Hundreds of thousands of people demonstrated in Yemens rebel-held capital on Sunday in a show of support for the insurgents, two years after a Gulf coalition intervened against the rebels.
The Iran-backed Huthi rebels staged a show of force over the weekend with the mass rally in Sanaa and a symbolic court ruling against Yemen's embattled president, whose troops are supported by the Saudi-led Gulf coalition.
Crowds converged on Sabeen Square in Sanaa, raising banners in protest against the Saudi-led intervention and chanting a vow to "resist to the end".
"We came back today to Sabeen Square to send a message to Arabs and Muslims: does your religion allow you to attack a people in its totality without any reason?"Abdullah Qadiry told AFP at Sabeen Square.
Former president Ali Abdullah Saleh, a Huthi ally and political rival of current head of state Abedrabbo Mansour Hadi, appeared briefly in person at the rally to thunderous applause.
Sunday's protest came a day after a rebel court in Sanaa sentenced Hadi to death in absentia for high treason.
The court found Hadi guilty of "usurping the title of president after the end of his term in office... instigating attacks by Saudi Arabia and undermining the independence and integrity of the Republic of Yemen", the rebel-controlled Saba agency said.
Six members of the Hadi government were also sentenced to death.
Hadi, whose two-year term in office expired in February 2014, now lives in Saudi Arabia, although he also visits his government's temporary capital of Aden.
The president was placed under house arrest after the Huthis overran the capital in September 2014, and later fled to the southern port city of Aden.
The Gulf coalition intervened with air strikes on March 26, 2015, after Huthis advanced on other parts of the country including Aden.
Hadi's forces have since gained ground in the south, but the Huthis still control the capital and strategic ports on the Red Sea coast.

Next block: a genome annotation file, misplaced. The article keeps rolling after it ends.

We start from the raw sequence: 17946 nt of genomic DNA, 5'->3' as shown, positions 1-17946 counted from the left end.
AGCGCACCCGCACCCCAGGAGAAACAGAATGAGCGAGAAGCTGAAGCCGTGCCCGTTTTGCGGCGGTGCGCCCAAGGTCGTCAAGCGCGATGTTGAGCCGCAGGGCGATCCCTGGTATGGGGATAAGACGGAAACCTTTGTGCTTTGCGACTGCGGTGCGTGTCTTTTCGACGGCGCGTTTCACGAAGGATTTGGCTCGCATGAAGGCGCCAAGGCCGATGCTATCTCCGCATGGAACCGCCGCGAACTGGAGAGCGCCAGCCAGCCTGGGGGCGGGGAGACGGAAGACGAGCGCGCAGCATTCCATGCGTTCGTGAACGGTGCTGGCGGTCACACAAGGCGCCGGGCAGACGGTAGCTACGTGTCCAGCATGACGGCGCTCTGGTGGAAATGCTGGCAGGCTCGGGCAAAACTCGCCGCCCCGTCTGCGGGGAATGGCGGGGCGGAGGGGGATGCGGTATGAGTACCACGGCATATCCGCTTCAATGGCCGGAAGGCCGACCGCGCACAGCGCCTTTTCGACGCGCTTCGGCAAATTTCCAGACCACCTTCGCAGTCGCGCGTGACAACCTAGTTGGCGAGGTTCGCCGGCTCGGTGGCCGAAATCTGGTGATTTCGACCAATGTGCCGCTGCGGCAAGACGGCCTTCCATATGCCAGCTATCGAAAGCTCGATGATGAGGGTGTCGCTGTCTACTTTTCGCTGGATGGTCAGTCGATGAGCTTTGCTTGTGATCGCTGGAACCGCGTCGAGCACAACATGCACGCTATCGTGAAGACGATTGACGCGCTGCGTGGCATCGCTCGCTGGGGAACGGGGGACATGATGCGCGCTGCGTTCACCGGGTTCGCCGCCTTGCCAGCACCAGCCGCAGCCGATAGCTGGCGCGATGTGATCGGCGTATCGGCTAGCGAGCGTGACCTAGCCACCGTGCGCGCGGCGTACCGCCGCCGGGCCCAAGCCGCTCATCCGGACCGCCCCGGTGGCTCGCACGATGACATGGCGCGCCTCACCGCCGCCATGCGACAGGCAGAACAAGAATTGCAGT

The government-run Saba news agency on Sunday ran an editorial slamming the "rise of the Huthi militia" as an Iranian "plot" targeting Yemen and neighbouring Saudi Arabia.
On Saturday, Ali Abdullah Saleh denounced Riyadh's role in the conflict.
"Free Yemenis will continue to choose resistance, as long as the coalition led by Saudi Arabia continues to choose war," Saba quoted Saleh as saying in a speech marking the anniversary.
Rebel leader Abdul Malik al-Huthi said the coalition had been "living under the illusion that they can take Yemen in a week or a month... but have sunk into the mud".
Possible 'war crime'
Home to one of Al-Qaeda's most dangerous branches, Yemen has a complex history of civil unrest.
The rebels, who had long complained of marginalisation, in 2011 mobilised protests demanding economic and political reform that led to Saleh's resignation the following year after decades in power.
But the Huthis and Saleh put their differences behind them in 2014, as the rebels took Sanaa with the support of troops still loyal to the former president.
More than 7,700 people have been killed and three million displaced in Yemen since March 2015, the United Nations says.
This month, 42 people, mainly Somali refugees, were killed when a boat transporting them out of Yemen came under air attack off the main Red Sea port of Hodeida.
On Sunday, Human Rights Watch said there was evidence the attack may have come from the coalition and could amount to a war crime.
Saudi Arabia has denied involvement and called for the UN to take control of Hodeida port, which is currently in the hands of the Huthis.
The UN has described Yemen as the worst humanitarian crisis in the world today, with fighting leaving millions desperate for food and shelter.
It says the country also faces a serious risk of famine this year.